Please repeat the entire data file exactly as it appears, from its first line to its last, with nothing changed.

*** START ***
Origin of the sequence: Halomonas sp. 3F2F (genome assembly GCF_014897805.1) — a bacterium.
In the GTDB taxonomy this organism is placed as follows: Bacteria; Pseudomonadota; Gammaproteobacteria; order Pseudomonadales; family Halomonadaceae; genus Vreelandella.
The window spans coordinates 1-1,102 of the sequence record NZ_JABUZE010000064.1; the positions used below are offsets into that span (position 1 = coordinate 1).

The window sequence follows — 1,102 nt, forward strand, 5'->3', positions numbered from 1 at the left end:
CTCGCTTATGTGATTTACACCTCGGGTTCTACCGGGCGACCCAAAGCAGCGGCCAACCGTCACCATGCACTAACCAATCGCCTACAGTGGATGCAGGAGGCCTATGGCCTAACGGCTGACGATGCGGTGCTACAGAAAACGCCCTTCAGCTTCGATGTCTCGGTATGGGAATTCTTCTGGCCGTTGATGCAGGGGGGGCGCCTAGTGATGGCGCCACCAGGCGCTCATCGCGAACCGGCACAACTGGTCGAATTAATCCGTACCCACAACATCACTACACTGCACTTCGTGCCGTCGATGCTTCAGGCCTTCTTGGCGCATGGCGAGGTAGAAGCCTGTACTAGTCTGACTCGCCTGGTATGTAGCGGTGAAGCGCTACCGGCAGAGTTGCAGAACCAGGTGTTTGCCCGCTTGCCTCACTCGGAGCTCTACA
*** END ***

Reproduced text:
Origin of the sequence: Halomonas sp. 3F2F (genome assembly GCF_014897805.1) — a bacterium.
In the GTDB taxonomy this organism is placed as follows: Bacteria; Pseudomonadota; Gammaproteobacteria; order Pseudomonadales; family Halomonadaceae; genus Vreelandella.
The window spans coordinates 1-1,102 of the sequence record NZ_JABUZE010000064.1; the positions used below are offsets into that span (position 1 = coordinate 1).

The window sequence follows — 1,102 nt, forward strand, 5'->3', positions numbered from 1 at the left end:
CTCGCTTATGTGATTTACACCTCGGGTTCTACCGGGCGACCCAAAGCAGCGGCCAACCGTCACCATGCACTAACCAATCGCCTACAGTGGATGCAGGAGGCCTATGGCCTAACGGCTGACGATGCGGTGCTACAGAAAACGCCCTTCAGCTTCGATGTCTCGGTATGGGAATTCTTCTGGCCGTTGATGCAGGGGGGGCGCCTAGTGATGGCGCCACCAGGCGCTCATCGCGAACCGGCACAACTGGTCGAATTAATCCGTACCCACAACATCACTACACTGCACTTCGTGCCGTCGATGCTTCAGGCCTTCTTGGCGCATGGCGAGGTAGAAGCCTGTACTAGTCTGACTCGCCTGGTATGTAGCGGTGAAGCGCTACCGGCAGAGTTGCAGAACCAGGTGTTTGCCCGCTTGCCTCACTCGGAGCTCTACA